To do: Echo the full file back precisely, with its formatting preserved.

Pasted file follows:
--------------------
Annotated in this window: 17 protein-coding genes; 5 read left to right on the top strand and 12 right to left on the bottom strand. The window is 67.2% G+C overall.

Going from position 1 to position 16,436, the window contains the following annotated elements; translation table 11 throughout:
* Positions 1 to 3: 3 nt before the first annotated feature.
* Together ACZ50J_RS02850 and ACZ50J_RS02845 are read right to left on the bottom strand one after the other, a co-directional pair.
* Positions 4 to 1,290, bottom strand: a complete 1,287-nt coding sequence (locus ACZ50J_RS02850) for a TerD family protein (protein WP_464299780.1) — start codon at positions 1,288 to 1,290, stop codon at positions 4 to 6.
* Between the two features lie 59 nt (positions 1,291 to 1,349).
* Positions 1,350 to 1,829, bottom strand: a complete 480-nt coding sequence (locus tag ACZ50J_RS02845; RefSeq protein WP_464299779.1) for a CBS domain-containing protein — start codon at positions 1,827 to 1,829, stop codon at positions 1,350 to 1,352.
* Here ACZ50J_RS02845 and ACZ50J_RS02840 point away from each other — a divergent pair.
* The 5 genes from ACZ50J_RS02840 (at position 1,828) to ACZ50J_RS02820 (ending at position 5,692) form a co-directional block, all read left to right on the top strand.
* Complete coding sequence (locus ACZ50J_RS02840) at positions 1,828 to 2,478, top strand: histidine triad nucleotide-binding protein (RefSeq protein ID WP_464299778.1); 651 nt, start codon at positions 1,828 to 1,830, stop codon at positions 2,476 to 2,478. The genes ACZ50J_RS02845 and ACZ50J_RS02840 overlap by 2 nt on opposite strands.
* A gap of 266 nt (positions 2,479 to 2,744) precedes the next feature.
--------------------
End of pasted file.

Annotated in this window: 17 protein-coding genes; 5 read left to right on the top strand and 12 right to left on the bottom strand. The window is 67.2% G+C overall.

Going from position 1 to position 16,436, the window contains the following annotated elements; translation table 11 throughout:
* Positions 1 to 3: 3 nt before the first annotated feature.
* Together ACZ50J_RS02850 and ACZ50J_RS02845 are read right to left on the bottom strand one after the other, a co-directional pair.
* Positions 4 to 1,290, bottom strand: a complete 1,287-nt coding sequence (locus ACZ50J_RS02850) for a TerD family protein (protein WP_464299780.1) — start codon at positions 1,288 to 1,290, stop codon at positions 4 to 6.
* Between the two features lie 59 nt (positions 1,291 to 1,349).
* Positions 1,350 to 1,829, bottom strand: a complete 480-nt coding sequence (locus tag ACZ50J_RS02845; RefSeq protein WP_464299779.1) for a CBS domain-containing protein — start codon at positions 1,827 to 1,829, stop codon at positions 1,350 to 1,352.
* Here ACZ50J_RS02845 and ACZ50J_RS02840 point away from each other — a divergent pair.
* The 5 genes from ACZ50J_RS02840 (at position 1,828) to ACZ50J_RS02820 (ending at position 5,692) form a co-directional block, all read left to right on the top strand.
* Complete coding sequence (locus ACZ50J_RS02840) at positions 1,828 to 2,478, top strand: histidine triad nucleotide-binding protein (RefSeq protein ID WP_464299778.1); 651 nt, start codon at positions 1,828 to 1,830, stop codon at positions 2,476 to 2,478. The genes ACZ50J_RS02845 and ACZ50J_RS02840 overlap by 2 nt on opposite strands.
* A gap of 266 nt (positions 2,479 to 2,744) precedes the next feature.